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After his time at Sheffield United turned sour - the Blades rooted to the foot of the Premier League with only 14 points to their name - it was right for Chris Wilder to take a sabbatical. A relentless winner before this hiccup with Sheffield United, Wilder will be eager to get back to his best in the dugout at Middlesbrough. Four points off the play-offs, the Yorkshire born manager will relish the opportunity to get his new side firing from the get-go.
Chris Wilder's time with Sheffield United saw him gain some well-deserved plaudits, transforming a sleeping giant from League One obscurity to the promised land of the Premier League in a matter of years. From my time tuning in to watch his Blades side, I can always remember his necessity to play with marauding centre-backs and an approach to overloading the wide areas. Moreover, Wilder seemed to have a knack at getting the best out of some average footballers - the likes of David McGoldrick succeeding under Wilder's wing, alongside players such as John Fleck and John Lundstram. Wilder galvanised a Sheffield United team, a side still reeling from his exit to this day with the Blades marooned back into a lull he had helped them escape. It was a case of Wilder's side losing steam, the dizzy heights of ninth in the Premier League after two promotions his final hurrah.
Let's not forget that Chris Wilder has tasted success in his other managerial reigns, guiding Oxford United back into the EFL when he was manager at The Kassam alongside lifting the League Two title with Northampton in the midst of financial difficulties. The toxic atmosphere that coincided with his departure at Sheffield United was his first real failure as a manager, so it will be interesting to see how he'll transition back into management with Middlesbrough.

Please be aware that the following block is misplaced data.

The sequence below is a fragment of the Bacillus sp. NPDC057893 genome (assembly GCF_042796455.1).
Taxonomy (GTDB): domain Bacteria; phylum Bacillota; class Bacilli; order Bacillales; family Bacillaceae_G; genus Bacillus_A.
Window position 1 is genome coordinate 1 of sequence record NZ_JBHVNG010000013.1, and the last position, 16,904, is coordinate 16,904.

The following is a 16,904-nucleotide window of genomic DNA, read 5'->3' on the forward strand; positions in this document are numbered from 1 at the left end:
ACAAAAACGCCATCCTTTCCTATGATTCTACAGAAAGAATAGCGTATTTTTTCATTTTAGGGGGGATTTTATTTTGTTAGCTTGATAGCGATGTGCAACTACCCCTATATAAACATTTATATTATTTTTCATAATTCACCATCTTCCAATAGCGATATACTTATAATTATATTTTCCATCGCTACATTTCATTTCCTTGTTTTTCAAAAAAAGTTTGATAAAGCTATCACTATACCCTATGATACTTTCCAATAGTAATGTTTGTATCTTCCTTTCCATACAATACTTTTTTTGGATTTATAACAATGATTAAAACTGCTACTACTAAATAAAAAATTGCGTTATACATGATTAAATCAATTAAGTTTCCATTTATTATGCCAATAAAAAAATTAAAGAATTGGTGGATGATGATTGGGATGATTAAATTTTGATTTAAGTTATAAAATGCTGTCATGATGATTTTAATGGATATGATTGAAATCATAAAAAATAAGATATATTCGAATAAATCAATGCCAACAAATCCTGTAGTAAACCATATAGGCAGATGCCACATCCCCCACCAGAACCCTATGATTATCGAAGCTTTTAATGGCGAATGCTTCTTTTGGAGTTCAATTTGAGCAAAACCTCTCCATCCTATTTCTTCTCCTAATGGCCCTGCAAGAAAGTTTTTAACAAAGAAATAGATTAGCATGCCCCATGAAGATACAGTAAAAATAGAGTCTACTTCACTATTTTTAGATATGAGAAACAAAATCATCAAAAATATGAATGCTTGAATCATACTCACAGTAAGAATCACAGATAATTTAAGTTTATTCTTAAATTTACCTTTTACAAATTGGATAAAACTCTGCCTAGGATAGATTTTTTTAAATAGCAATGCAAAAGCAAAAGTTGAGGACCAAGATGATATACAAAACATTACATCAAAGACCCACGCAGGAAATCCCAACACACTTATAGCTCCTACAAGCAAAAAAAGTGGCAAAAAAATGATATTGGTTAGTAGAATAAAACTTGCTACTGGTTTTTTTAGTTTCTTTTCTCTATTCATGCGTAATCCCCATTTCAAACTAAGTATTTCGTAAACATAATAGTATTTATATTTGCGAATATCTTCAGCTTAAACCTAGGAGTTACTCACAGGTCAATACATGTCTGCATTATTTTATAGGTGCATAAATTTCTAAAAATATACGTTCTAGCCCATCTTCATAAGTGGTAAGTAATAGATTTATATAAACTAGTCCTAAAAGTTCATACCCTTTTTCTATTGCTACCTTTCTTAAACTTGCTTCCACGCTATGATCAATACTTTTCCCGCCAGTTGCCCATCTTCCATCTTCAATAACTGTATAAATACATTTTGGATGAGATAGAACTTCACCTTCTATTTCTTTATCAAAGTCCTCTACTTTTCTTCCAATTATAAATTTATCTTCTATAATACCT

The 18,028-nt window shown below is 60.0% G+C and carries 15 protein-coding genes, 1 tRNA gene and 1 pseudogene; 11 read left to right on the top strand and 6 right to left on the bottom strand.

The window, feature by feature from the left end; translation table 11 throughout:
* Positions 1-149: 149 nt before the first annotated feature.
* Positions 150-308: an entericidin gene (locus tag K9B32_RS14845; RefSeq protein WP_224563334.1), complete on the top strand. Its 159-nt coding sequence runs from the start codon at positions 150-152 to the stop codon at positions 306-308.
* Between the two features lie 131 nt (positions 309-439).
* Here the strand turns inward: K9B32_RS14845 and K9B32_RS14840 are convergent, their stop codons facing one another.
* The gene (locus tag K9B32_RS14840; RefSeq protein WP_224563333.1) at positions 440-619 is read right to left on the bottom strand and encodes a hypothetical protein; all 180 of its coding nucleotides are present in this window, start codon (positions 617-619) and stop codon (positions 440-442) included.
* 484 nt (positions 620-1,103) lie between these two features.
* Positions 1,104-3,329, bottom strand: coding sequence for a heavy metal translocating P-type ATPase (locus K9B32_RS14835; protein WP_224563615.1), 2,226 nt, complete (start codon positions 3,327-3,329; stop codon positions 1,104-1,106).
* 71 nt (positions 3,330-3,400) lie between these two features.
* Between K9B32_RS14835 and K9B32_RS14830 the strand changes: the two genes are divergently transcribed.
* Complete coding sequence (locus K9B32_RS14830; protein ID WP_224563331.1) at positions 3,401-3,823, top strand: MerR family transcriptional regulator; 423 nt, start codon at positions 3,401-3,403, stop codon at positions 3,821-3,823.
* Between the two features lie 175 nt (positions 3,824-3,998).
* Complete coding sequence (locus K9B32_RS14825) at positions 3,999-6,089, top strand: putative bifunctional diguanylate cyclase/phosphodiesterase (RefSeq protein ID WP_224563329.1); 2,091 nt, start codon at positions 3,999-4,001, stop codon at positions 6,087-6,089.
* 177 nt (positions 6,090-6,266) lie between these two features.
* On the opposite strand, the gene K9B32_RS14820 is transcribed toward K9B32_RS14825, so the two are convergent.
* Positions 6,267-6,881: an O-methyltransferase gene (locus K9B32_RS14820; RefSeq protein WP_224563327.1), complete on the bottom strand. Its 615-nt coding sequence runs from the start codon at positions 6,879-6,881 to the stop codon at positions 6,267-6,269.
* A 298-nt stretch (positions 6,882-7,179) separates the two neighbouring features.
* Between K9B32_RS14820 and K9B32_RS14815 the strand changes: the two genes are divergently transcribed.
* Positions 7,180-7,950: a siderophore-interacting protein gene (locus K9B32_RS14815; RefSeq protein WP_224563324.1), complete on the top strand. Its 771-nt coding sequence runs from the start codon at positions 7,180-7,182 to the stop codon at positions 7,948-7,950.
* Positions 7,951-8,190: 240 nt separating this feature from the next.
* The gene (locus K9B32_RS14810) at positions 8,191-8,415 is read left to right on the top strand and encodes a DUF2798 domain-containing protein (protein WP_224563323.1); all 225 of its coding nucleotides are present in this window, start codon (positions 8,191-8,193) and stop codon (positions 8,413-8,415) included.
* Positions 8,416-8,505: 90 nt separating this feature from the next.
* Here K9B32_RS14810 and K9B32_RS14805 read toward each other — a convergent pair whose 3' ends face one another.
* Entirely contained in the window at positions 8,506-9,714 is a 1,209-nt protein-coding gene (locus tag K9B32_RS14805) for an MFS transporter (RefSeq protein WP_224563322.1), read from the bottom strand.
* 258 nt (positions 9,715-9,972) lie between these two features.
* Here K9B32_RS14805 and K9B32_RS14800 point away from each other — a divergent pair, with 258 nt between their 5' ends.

Middlesbrough haven't exactly had the best couple of years, chopping and changing managers with Jonathan Woodgate and Garry Monk failing alongside Tony Pulis losing out in the play-offs before leaving The Riverside. Neil Warnock, as Warnock does best, had steadied the ship after Woodgate plunged Middlesbrough into an unlikely relegation scrap. A transitional manager, Warnock was relieved of his duties to make way for Chris Wilder's return to management.
Will it be immediate success for Wilder at Teesside? Middlesbrough's squad boasts talent, and personnel that Wilder could use to fit with his tactical preferences - the likes of Jonny Howson in a back three could provide Wilder with a new marauding centre-back, Howson typically a tireless central midfielder. The likes of Duncan Watmore fit the Wilder mould too, a quick and energetic winger turned striker who chases down any loose ball from the opposition. There's a lot for the ex Blades manager to work with, Warnock stabilising Boro with the intent now for another boss at the helm to build on that stabilising.
It remains to be seen whether Wilder can instantly work his magic with this Middlesbrough side, having to adjust back to management away from Bramall Lane. Even with his Sheffield United side fizzling out in dramatic fashion, Wilder is a proven winner at EFL level. With the distant memory of Middlesbrough in the Premier League fading away under the tenure of Aitor Karanka some time ago, Wilder could well be the man to put Teesside back on the map in the top flight.